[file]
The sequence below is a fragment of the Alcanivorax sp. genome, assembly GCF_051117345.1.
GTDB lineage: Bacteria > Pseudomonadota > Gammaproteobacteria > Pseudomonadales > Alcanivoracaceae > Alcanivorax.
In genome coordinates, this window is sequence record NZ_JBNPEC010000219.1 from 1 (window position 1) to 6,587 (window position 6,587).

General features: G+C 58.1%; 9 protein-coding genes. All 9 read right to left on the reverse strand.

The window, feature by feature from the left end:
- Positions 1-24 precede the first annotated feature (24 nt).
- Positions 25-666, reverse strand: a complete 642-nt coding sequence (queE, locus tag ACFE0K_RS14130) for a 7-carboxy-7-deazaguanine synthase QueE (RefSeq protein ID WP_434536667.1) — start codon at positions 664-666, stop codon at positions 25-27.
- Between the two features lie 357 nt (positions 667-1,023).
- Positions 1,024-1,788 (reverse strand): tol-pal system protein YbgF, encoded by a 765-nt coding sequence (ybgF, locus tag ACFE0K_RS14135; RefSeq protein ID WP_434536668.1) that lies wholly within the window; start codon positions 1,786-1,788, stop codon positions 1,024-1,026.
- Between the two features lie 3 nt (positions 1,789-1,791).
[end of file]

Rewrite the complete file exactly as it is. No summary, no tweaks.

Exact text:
The sequence below is a fragment of the Alcanivorax sp. genome, assembly GCF_051117345.1.
GTDB lineage: Bacteria > Pseudomonadota > Gammaproteobacteria > Pseudomonadales > Alcanivoracaceae > Alcanivorax.
In genome coordinates, this window is sequence record NZ_JBNPEC010000219.1 from 1 (window position 1) to 6,587 (window position 6,587).

General features: G+C 58.1%; 9 protein-coding genes. All 9 read right to left on the reverse strand.

The window, feature by feature from the left end:
- Positions 1-24 precede the first annotated feature (24 nt).
- Positions 25-666, reverse strand: a complete 642-nt coding sequence (queE, locus tag ACFE0K_RS14130) for a 7-carboxy-7-deazaguanine synthase QueE (RefSeq protein ID WP_434536667.1) — start codon at positions 664-666, stop codon at positions 25-27.
- Between the two features lie 357 nt (positions 667-1,023).
- Positions 1,024-1,788 (reverse strand): tol-pal system protein YbgF, encoded by a 765-nt coding sequence (ybgF, locus tag ACFE0K_RS14135; RefSeq protein ID WP_434536668.1) that lies wholly within the window; start codon positions 1,786-1,788, stop codon positions 1,024-1,026.
- Between the two features lie 3 nt (positions 1,789-1,791).